• Computed tomography (CT or CAT) scan. A CT scan creates a 3-dimensional picture of the inside of the body using x-rays taken from different angles. A computer then combines these images into a detailed, cross-sectional view that shows any abnormalities or tumors. A CT scan can also be used to measure the tumor’s size. Sometimes, a special dye called a contrast medium is given before the scan to provide better detail on the image. This dye can be injected into a patient’s vein or given as a pill to swallow.

    A CT scan is usually used only for patients who have a pacemaker or an aneurysm clip, which may prevent them from having an MRI, which is described above.

  • Visual field exam. A large pituitary gland tumor may press on the optic nerves, which are located above the pituitary gland. In this test, the patient is asked to find points of light on a screen, using each eye separately. The most common visual field problem caused by a pituitary gland tumor is loss of the ability to see objects along the outside of the person’s field of vision.

    Other diseases can also cause vision loss. That’s why it’s important for the doctor to consider all possible causes carefully before coming to a conclusion about the reason for the vision problem.

  • Biopsy. A biopsy is the removal of a small amount of tissue for examination under a microscope. Other tests can suggest that a tumor is present, but only a biopsy can make a definite diagnosis. The sample removed during the biopsy is analyzed by a pathologist. A pathologist is a doctor who specializes in interpreting laboratory tests and evaluating cells, tissues, and organs to diagnose disease.

    A pituitary gland tumor should be checked by the pathologist for production of each of the hormones mentioned in the Introduction section, with the exception of lipotropin and melanocyte stimulating hormone, to correctly classify the tumor. As mentioned above, the biopsy is done as part of the surgery to remove the pituitary tumor.

  • Lumbar puncture (spinal tap). A lumbar puncture is a procedure in which a doctor uses a needle to take a sample of cerebrospinal fluid (CSF) to look for tumor cells, blood, or tumor markers. Tumor markers are substances found in higher than normal amounts in the blood, urine, or body tissues of people with certain kinds of tumors. CSF is the fluid that flows around the brain and the spinal cord. Doctors generally give an anesthetic to numb the lower back before the procedure. This test is rarely needed to help diagnose a pituitary tumor.

After diagnostic tests are done, your doctor will review all of the results with you. If the diagnosis is a tumor, these results also help the doctor describe the tumor; this is called staging.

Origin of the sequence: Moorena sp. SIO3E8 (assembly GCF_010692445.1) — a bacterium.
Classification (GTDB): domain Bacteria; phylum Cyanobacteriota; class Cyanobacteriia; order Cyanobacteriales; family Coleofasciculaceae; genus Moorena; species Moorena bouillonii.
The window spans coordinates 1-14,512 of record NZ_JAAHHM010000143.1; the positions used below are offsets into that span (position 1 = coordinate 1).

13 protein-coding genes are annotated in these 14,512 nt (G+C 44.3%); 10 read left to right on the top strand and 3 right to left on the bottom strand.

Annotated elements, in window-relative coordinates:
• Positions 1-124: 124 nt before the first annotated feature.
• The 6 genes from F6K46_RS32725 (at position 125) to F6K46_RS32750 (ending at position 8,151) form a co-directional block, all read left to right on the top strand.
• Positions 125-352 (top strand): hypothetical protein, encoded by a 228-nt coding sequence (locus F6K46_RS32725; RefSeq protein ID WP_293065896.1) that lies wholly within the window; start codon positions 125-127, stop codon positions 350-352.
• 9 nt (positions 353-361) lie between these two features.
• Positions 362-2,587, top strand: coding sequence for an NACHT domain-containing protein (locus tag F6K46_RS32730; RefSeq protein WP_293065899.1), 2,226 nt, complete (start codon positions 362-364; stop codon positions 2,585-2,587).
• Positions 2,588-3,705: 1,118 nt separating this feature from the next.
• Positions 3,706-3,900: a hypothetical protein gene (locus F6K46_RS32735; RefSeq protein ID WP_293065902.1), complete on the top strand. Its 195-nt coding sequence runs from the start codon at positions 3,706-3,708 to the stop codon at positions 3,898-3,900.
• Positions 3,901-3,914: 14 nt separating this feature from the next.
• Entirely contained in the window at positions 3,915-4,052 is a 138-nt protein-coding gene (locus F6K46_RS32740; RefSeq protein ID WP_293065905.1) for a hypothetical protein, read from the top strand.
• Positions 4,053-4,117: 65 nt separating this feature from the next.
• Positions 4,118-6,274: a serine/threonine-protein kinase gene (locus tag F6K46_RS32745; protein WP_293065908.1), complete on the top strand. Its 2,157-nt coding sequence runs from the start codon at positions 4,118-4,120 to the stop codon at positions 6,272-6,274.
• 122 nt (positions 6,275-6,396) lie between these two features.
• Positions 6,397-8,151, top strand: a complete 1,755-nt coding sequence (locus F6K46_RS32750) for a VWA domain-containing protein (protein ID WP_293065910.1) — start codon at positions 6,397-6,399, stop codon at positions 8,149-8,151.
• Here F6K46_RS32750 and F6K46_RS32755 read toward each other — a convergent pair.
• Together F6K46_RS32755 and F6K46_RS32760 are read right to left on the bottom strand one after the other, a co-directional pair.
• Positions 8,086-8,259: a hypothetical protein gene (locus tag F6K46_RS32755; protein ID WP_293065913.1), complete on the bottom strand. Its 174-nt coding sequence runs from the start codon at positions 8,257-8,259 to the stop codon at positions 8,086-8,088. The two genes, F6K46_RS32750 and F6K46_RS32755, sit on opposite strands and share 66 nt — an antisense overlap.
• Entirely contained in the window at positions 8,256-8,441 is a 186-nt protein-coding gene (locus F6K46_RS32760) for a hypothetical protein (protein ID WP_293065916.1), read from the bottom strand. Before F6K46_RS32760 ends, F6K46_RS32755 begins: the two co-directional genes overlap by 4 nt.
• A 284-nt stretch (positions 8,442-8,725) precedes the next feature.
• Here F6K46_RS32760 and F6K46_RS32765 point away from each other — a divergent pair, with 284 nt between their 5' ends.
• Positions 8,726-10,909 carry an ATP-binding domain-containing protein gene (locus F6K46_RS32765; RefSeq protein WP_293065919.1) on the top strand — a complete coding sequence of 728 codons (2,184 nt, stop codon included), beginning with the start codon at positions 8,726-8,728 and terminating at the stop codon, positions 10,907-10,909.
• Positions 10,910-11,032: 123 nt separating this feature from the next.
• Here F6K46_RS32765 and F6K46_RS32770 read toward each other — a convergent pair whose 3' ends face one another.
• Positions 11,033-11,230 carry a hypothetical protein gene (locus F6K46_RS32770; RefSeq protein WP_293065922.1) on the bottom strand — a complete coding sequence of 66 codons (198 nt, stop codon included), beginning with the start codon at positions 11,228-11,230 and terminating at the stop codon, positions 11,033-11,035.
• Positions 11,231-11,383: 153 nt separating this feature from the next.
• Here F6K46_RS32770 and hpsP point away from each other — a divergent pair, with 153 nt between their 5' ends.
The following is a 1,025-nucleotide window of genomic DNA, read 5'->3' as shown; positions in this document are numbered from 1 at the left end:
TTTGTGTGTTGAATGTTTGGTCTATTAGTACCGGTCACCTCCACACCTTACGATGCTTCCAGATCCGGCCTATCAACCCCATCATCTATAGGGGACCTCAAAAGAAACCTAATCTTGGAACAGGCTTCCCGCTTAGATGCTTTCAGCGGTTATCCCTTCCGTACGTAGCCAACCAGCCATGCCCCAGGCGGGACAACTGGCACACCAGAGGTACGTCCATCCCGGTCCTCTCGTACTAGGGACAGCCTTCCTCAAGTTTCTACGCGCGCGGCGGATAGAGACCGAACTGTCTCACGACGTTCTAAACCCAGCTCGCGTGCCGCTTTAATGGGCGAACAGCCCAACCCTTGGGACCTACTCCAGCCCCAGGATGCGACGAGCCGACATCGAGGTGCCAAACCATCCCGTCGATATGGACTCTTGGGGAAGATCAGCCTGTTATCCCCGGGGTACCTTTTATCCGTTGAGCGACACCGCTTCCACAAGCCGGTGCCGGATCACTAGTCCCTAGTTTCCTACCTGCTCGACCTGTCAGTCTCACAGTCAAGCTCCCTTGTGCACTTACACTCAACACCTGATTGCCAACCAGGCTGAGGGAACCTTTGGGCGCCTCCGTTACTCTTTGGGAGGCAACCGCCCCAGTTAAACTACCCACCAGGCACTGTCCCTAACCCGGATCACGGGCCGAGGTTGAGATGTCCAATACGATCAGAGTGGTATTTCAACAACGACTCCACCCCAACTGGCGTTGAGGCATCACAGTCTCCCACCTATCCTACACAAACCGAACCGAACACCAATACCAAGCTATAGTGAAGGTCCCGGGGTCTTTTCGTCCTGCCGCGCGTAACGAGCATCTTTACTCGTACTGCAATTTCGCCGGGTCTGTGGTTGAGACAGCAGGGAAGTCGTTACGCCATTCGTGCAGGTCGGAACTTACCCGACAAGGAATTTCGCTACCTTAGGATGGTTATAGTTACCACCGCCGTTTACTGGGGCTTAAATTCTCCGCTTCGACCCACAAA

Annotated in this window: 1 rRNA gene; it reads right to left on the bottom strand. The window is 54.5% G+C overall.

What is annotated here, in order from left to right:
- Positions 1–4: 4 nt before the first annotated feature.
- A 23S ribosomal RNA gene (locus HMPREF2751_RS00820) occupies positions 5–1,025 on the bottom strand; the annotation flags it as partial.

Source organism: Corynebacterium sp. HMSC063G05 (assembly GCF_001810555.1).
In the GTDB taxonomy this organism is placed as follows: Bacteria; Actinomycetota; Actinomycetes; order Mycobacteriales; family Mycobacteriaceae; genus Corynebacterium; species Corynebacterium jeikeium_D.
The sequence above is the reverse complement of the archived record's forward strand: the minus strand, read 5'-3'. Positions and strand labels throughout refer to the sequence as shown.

The next section in this guide is Stages. It explains the system doctors use to describe the extent of the disease. Or, use the menu to choose another section to continue reading this guide.  

Pituitary Gland Tumor - Stages

This section has been reviewed and approved by the Cancer.Net Editorial Board, 03/2016

ON THIS PAGE: You will learn about how doctors usually describe a tumor’s growth or spread, called the stage, and how this differs for a pituitary gland tumor. To see other pages, use the menu.

Staging is a way of describing where a tumor is located, if or where it has spread, and whether it is affecting other parts of the body. Doctors use diagnostic tests to find out the tumor’s stage, so staging may not be complete until all of the tests are finished.

Knowing the stage helps the doctor to decide what kind of treatment is best and can help predict a patient’s prognosis, which is the chance of recovery. There are different stage descriptions for different types of tumors. Unlike other types of tumors, pituitary tumors that are malignant or noncancerous are not staged and are measured differently by the doctor.

Because a pituitary gland tumor is most commonly noncancerous and called a pituitary adenoma, it is usually classified according to its size on an MRI. This imaging test is described in the Diagnosis section.

  • A microadenoma is small, meaning its 10 millimeters [mm] or less.

  • A macroadenoma is larger and can extend outside the sella turcica, the bony structure around the pituitary gland. A macroadenoma is larger than 10 mm at its widest point.

Other factors considered when classifying a pituitary gland tumor include whether the tumor is functional, meaning, what, if any, hormone(s) it makes, and whether it has grown into nearby structures.

The structure the tumor most commonly grows into is the cavernous sinus. This area near the pituitary gland contains the carotid artery and several important nerves that control eye movement.